This is information about what's recently been added to the web site; it is also a place to share new information that is still being sorted out and added.
6/3/07: Added My Second Incredible Journey to Alaska (1981) text. I will add photos to it.
5/25/07: Added photo of Jacob Collings with his great, great grandfather's millstones, now housed at the Elbow Lake, Minnesota, museum to his great grandfather's manuscript.
5/21/07: Added My Incredible Journey To Alaska (1980) text. I will add more photos to it.
5/15/07: A new home page collage incorporating Kathlyn's photo of Dad in Alaska in 1980 and seven more photos from Volume I has been added, thanks to my friend Jim Barr, who suggested it and brought it into being. He has restored many of the photos in this book (the first 10 plates). The new home page offers a taste of what's inside.
4/25/07: Revamped photos on Plate 10.
4/11/07: Added Plates 47-60 plus a "Home Again" page to complete Volume I, at least in temporary form; plates for Volume II are a future project and there is tweaking left to do. Also, most of the plates are temporary, with "placeholder" photos that aren't restored yet.
4/10/07: Added Plates 42-46 (of 60) with "placeholder" photos that aren't restored yet.
3/29/07: Added Plates 29-35 with "placeholder" photos that aren't restored yet.
3/21/07: Revamped photos on Plate 6, which completes section on Dad's mother's family.
3/17/07: New, permanent address: www.johnson.jlowther.com
3/8/07: Re-posted Plate 5 in new format.
2/21/07: Added Text Pages 30-33 -- which completes Volume I text, subject to tweaking.
2/20/07: Added Text Pages 21-29.
2/13/07: Revamped photos on Plate 3.
1/30/07: Revamped remaining photos on Plate 4. There are more text pages, too.
1/24/07: Moved the site to www.johnson.jlowther.com
1/22/07: Revamped site navigation; added new text pages from original manuscript. Added new Table of Contents for text pages and plates. There are now TWO versions of the book: one is plain text with everything he wrote; the other is photographs with text excerpts.
1/14/07: Revamped Plate 4; made text changes in captions and link info.
1/1/07: Found a Minnesota state map from 1874.
The index says that Francis and Joseph Neller came to Udolpho TWP in 1856.
Added above links to Neller Family history page.
12/31/06: Added a new "Neller Family" link to Plate 1.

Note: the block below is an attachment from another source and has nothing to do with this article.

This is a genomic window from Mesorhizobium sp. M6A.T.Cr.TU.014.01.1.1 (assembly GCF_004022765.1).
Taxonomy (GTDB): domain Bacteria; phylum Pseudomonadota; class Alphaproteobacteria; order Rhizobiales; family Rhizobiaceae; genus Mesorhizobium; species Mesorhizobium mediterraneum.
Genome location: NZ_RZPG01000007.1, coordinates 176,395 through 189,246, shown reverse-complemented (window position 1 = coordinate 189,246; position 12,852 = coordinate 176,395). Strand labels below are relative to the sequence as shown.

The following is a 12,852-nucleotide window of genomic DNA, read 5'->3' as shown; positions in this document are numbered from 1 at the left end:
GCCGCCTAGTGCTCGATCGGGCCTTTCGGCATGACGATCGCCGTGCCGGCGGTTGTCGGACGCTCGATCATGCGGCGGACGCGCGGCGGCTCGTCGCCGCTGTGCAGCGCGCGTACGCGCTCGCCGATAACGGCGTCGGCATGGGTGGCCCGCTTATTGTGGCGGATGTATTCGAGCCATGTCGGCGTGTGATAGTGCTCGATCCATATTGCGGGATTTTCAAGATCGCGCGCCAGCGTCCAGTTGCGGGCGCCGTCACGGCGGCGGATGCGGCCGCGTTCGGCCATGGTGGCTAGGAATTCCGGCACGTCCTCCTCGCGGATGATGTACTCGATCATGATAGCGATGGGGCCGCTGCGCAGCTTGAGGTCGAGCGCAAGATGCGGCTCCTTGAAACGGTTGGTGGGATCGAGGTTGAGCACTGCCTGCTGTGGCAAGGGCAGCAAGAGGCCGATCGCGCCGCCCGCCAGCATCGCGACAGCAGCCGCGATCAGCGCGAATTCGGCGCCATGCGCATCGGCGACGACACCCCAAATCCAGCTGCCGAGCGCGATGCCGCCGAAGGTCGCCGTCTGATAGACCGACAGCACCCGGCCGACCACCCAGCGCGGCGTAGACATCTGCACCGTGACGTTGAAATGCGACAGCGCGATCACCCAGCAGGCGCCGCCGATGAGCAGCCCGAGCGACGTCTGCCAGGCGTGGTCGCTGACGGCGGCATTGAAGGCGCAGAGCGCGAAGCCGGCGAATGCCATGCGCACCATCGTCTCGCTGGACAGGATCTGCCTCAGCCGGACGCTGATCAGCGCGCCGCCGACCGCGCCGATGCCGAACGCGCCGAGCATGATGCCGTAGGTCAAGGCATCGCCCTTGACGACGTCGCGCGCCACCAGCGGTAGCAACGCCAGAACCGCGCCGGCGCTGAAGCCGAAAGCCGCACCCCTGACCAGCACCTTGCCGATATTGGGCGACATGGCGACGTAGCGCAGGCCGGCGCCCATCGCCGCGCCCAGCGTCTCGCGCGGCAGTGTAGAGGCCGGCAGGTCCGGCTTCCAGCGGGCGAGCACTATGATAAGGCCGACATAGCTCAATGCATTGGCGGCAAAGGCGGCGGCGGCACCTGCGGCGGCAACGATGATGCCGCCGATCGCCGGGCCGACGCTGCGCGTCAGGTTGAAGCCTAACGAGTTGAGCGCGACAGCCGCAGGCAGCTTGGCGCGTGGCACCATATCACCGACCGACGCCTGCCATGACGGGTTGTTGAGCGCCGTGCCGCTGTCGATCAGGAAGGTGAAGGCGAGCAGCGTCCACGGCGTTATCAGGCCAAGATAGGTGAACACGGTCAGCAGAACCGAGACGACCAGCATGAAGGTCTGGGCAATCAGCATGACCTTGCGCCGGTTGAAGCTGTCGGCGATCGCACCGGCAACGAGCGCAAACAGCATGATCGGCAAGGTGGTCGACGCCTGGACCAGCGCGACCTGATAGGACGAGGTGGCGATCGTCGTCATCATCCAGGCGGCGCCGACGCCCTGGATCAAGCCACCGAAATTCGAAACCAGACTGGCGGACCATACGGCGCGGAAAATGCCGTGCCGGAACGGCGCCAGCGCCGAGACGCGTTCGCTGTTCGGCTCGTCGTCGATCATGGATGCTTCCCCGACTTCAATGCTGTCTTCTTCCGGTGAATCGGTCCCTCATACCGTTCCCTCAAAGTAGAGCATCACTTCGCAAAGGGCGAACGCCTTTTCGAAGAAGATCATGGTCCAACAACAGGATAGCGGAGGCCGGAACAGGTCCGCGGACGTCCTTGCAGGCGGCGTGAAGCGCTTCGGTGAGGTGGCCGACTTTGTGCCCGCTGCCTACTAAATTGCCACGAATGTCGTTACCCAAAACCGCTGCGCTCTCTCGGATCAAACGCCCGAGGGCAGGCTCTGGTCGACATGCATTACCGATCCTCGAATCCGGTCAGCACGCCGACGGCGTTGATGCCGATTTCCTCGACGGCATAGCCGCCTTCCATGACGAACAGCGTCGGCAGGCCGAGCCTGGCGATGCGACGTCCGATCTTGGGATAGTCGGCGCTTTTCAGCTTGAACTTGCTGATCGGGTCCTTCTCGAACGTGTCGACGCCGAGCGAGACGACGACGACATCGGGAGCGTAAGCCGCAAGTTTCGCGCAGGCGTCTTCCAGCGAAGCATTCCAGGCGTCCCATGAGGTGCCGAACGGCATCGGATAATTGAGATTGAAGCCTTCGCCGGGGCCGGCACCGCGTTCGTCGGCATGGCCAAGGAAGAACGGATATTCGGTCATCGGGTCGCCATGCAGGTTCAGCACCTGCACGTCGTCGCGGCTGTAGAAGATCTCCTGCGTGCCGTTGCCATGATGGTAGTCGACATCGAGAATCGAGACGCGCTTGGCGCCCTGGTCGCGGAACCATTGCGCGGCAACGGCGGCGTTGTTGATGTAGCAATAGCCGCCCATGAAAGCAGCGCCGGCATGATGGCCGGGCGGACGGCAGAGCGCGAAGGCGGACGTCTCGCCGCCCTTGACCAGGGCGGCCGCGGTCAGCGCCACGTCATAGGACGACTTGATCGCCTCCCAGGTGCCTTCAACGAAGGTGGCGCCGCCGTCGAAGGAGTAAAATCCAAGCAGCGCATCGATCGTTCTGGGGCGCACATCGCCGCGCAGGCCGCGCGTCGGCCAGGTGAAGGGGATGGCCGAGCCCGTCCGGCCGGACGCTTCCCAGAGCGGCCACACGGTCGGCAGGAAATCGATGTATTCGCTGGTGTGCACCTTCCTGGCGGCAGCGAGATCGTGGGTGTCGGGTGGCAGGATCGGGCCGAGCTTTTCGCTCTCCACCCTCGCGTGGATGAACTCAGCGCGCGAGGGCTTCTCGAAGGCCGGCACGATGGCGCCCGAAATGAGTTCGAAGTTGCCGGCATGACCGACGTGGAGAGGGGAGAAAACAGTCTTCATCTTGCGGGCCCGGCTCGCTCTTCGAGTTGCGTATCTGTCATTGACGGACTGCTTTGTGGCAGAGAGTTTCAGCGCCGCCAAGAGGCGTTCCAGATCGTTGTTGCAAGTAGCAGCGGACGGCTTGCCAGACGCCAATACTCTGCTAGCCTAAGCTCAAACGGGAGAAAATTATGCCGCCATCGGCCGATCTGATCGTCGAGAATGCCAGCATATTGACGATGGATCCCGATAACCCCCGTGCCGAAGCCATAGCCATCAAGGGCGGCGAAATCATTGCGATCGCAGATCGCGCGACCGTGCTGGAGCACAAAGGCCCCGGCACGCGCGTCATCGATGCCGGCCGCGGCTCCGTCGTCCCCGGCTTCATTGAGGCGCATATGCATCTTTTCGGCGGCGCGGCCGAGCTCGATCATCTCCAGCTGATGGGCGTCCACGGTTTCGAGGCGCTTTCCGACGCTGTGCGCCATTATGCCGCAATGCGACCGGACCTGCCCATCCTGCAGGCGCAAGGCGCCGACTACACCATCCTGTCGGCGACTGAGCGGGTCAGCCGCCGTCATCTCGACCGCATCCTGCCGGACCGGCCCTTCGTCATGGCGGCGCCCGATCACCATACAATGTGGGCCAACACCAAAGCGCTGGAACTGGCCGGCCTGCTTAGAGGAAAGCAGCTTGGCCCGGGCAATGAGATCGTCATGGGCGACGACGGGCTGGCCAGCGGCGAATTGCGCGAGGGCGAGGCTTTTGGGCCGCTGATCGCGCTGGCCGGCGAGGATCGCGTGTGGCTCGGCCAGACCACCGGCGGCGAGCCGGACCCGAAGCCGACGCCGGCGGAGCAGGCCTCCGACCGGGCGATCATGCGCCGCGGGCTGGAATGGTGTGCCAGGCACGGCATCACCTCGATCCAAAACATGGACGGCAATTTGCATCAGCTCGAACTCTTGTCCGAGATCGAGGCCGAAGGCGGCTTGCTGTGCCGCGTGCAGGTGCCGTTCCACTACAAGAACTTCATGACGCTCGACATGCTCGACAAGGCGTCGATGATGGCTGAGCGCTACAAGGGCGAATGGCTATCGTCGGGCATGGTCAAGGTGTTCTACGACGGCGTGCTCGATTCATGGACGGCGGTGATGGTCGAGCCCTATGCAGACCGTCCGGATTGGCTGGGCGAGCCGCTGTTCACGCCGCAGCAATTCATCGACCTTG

12/31/06: Added new ancestors of Great Grandma Emma L. Miller to the family tree program.
On May 29, 2007, at 9:37 AM, Ruth Collings wrote:
I've been doing some Neller family research using Ancestry and Family search. I thought you might be interested in what I found. Of course, I haven't had a chance to write for actual documents, so there may be -- and probably are -- errors.
Starting with Emma: her father's name was Joseph Neller (b. 1830) and her mother was Joanna Werner. Joseph's father was named Johannes Stephanus Neller (b. 1805) and his mother was Catharina Mueller. They also had a son, Bernard (b. 1833) who died when he was two years old. Catharina apparently died soon after and Johannes apparently remarried -- Elizabetha Oster.
Johannes had at least three brothers: Johannes Martinus, (b. 1799), Franciscus Antonius (b. 1801) and another Franciscus Antonius (b. 1808). The first Franciscus must have died; giving two children the same name was not uncommon. Bernardo Neller and Magdalenae Naas were the parents of these boys. All of these family members lived in Joehlingen, Karlsruhe, Baden, Germany
It seems that the two brothers, Johannes Stephanus and Franciscus Antonius (1808) may have married sisters because Franciscus' wife was named Madeline Mueller.
They were: 1) Francis Neller (1808), Madeline & children: Sebastian, John, Martin, Sophia, & August. 2) Francis, (1827), wife Margaret, & son Albert. They later had another son, Frank. 3) Joseph, Joanna and sons William & Edward.
My guess (and it's just a guess) is that Francis (1827) was Francis' (1808) oldest son. It seems logical that Joseph came to America with his uncle, Francis (1808) and his cousins. The immigration date that I found was 1858.
There are also later census records (1870) and 1900 showing how the families began to prosper, increase in numbers of children and spread apart. John and Francis (1827) both served in the Union army in the Civil War.
The next step would be to send for naturalization papers, military records and property records which I will try to do when I have time.
I hope this isn't too confusing. Please let me know if I'm on the wrong track entirely.